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Selecting All-Clad Cookware
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Q. I am going to purchase All-clad cookware. I have bought a 2-quart sauce pan and love it. I am interested in knowing which series you suggest. I am preparing to go to French cooking classes in gourmet cooking and pastry.

A. Some people wash their pots and pans by hand, because: a) they think a dishwasher is simply too newfangled a device to experiment with in their kitchens, b) they find that pots and pans take up too much room in the dishwasher, or c) they have bought one of the four (out of five) lines of All-Clad cookware that should be washed by hand.

If washing your pots and pans by hand is not an acceptable option, buy All-Clad's Stainless line. If it is an option, read on. The other considerations are aesthetics and cost.

The thing to remember about All-Clad's five lines of cookware is that the innards are essentially the same. In four lines, the heart of the pan is an aluminum core that covers the bottom of the pan and extends up the sides, which is the secret to good heat distribution. The Copper Core line has a (surprise!) copper core sandwiched between layers of aluminum. Copper is considered to have the best heat-conducting properties in cookware, followed closely by aluminum. We have not been able to discern that the copper core makes that line even marginally better than the pans with the aluminum cores, so our perspective is that all All-Clad pans cook equally well.

All of All-Clad's pans have a stainless-steel interior cooking surface. This keeps your food away from the aluminum, which reacts with certain foods, and provides a pretty easy-to-clean surface. Three of the lines (Stainless, LTD, and MC2) also offer nonstick surfaces in some sauté pans and fry pans. The LTD line additionally offers nonstick griddles, grill pans, and roasting pans. If you're thinking of purchasing a set of All-Clad pans, some of the Stainless, Limited, and MC2 sets include a nonstick frypan. The company advises against putting any of the nonstick pans in the dishwasher, even those of the heretofore dishwasher-friendly Stainless line.

So what really separates one line from another is looks and cost. The Stainless line has a shiny stainless-steel exterior. The LTD line has a dark, anodized aluminum exterior. The MC2 line has an "intriguing brushed aluminum" exterior. The Copper Core line has a stainless-steel exterior with an accent band of copper around the pan near the bottom. The Cop-R Chef line has a copper exterior. The lids for all lines are stainless steel, except the Cop-R Chef line, which is copper. 

Getting back to the dishwasher issue, the company says the dishwasher will cause the "exterior beauty" of the LTD, MC2, Copper Core, and Cop-R Chef pans to deteriorate, so if you're buying them because of their looks, you're not going to want to throw that away by tossing them in the dishwasher.

As to cost, you might expect that the mainstream Stainless line would be the least expensive. You would be wrong. In a somewhat-more-time-consuming-than-expected survey of All-Clad prices online, we found the MC2 line to be about 8% less expensive on average. Apparently the "intriguing brushed aluminum" exterior is either cheaper to produce or so intriguing that the company had to lower the price to help it sell.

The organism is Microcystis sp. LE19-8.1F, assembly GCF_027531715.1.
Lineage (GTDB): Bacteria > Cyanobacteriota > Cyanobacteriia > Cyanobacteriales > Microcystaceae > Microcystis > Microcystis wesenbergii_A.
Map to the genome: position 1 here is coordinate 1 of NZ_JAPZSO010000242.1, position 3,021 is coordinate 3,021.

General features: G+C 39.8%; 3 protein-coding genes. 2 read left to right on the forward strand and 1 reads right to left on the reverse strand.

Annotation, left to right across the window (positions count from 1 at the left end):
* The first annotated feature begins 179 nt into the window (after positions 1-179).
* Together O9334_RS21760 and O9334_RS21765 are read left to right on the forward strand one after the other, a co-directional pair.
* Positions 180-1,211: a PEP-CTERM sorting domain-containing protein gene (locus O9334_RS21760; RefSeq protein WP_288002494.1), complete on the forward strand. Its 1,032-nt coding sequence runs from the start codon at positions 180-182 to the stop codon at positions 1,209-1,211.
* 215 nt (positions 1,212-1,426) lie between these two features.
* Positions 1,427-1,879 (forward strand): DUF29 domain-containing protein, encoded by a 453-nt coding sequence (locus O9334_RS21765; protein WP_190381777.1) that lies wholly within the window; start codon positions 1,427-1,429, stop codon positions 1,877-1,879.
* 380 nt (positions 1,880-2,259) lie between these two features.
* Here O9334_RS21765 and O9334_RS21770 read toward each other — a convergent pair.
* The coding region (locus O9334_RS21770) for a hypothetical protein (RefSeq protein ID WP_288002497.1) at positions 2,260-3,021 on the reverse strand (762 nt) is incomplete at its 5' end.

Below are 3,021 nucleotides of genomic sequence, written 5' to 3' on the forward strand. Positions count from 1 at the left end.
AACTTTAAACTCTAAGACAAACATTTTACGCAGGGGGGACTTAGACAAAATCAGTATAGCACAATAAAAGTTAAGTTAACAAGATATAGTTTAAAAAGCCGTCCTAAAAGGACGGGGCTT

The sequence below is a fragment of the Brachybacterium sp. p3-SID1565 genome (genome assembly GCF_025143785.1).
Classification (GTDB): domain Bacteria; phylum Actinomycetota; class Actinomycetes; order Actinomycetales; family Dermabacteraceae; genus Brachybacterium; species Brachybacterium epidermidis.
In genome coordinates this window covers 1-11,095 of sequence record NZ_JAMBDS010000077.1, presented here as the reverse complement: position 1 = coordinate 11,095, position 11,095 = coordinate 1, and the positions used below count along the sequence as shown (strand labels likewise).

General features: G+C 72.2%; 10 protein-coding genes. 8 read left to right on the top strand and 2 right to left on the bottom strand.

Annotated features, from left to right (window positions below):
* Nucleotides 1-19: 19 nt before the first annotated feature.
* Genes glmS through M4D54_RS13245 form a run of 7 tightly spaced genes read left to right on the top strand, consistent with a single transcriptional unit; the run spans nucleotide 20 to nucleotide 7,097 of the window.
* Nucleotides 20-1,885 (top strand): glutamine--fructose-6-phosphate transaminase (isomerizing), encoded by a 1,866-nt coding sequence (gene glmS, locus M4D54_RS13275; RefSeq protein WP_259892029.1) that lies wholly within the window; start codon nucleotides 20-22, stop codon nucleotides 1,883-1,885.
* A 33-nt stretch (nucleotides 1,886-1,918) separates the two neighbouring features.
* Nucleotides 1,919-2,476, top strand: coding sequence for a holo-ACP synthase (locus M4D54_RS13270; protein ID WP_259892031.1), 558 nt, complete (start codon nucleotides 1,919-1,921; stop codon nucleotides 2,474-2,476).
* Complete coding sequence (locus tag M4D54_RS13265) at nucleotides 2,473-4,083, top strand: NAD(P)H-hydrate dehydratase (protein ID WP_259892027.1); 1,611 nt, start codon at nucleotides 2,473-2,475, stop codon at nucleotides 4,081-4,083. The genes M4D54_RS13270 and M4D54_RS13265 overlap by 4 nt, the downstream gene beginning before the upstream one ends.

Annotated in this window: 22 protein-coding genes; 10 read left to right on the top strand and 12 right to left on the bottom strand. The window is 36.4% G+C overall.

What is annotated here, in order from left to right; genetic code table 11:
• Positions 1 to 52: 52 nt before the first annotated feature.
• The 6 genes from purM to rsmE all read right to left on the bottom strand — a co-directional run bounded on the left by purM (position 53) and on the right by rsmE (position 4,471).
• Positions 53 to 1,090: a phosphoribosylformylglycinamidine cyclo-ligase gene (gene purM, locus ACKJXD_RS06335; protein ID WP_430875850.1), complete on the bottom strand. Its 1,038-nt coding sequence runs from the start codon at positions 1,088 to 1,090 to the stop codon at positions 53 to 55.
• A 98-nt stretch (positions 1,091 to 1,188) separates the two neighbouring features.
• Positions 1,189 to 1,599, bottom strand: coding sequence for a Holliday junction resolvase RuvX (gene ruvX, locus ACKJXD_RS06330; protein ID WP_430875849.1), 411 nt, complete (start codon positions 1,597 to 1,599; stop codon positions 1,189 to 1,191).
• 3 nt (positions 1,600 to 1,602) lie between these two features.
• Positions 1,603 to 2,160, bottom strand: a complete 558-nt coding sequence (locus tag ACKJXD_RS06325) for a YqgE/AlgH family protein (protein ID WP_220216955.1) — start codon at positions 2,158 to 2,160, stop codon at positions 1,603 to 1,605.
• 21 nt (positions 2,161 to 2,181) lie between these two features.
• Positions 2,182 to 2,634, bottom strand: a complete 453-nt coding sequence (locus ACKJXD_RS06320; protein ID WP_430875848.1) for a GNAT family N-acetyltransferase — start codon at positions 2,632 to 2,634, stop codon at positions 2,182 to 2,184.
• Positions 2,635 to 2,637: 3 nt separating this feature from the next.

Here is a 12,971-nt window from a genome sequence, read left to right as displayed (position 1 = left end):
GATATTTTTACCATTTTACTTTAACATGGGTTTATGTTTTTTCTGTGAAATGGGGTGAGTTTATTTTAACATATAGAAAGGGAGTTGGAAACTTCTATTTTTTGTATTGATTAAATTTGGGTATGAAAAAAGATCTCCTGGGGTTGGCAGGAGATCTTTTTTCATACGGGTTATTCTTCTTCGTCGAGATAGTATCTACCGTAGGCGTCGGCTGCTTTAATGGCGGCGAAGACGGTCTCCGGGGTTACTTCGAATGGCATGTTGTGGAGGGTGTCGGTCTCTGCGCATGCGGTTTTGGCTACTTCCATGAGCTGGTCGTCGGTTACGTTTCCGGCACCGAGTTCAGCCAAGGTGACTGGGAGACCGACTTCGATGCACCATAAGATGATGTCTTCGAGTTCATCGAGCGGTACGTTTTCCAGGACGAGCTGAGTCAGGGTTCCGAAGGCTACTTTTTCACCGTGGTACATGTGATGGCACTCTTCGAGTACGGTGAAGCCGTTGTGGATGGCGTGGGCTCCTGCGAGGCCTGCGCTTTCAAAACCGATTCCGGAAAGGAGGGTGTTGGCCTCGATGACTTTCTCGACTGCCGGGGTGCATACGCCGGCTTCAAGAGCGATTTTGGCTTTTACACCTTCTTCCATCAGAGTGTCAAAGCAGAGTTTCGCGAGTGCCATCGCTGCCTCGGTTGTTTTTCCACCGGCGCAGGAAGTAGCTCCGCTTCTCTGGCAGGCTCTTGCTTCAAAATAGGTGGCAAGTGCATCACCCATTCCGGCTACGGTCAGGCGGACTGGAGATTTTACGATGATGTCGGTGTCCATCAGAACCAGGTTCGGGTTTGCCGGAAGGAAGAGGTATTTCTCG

The other three lines are substantially more expensive than the Stainless line — 25% more for the LTD, 34% more for Cop-R Chef, and 37% more for Copper Core. (While prices change and the manufacturer and retailers often have special offers on certain items, we were very surprised to find that among five leading online retailers, there was no variation in price whatsoever on individual pots and pans, and only a little variation on the price of cookware sets.)

The remaining difference is that the Stainless line can also be used on induction cooktops.

So from our perspective as dishwasher owners and users, we are willing to pay 8% more for the Stainless line, but not so smitten with the looks of the three more expensive lines that we want to pay the extra money and wash them by hand.

Now, in a ploy for shameless e-commerce, may we mention that Ochef is affiliated with (but not influenced by) several online retailers of All-Clad cookware — Amazon.com, Kitchen Etc., Cooking.com, and Chef's Catalog. Amazon.com and Chef's Catalog currently have the largest selection across all product lines. Kitchen Etc. does not sell either copper line, and Cooking.com has a more limited selection in the Copper Core and MC2 lines. Where the is price variation, Amazon has the lowest prices and Chef's Catalog has the highest, but again, the only noticeable variation is in cookware sets, and the variation is very modest in most cases. Amazon and Kitchen Etc. are both Preferred Ochef Retailers, meaning we have a more substantial relationship or a better commission structure with them. But if you are open to buying these products online and using one of these retailers, we would appreciate it if you go to their sites through the links on at Ochef.com (on this page (below), or in the Specialty Shops section of any Ochef page), in which case, we'll receive a commission on the sale.

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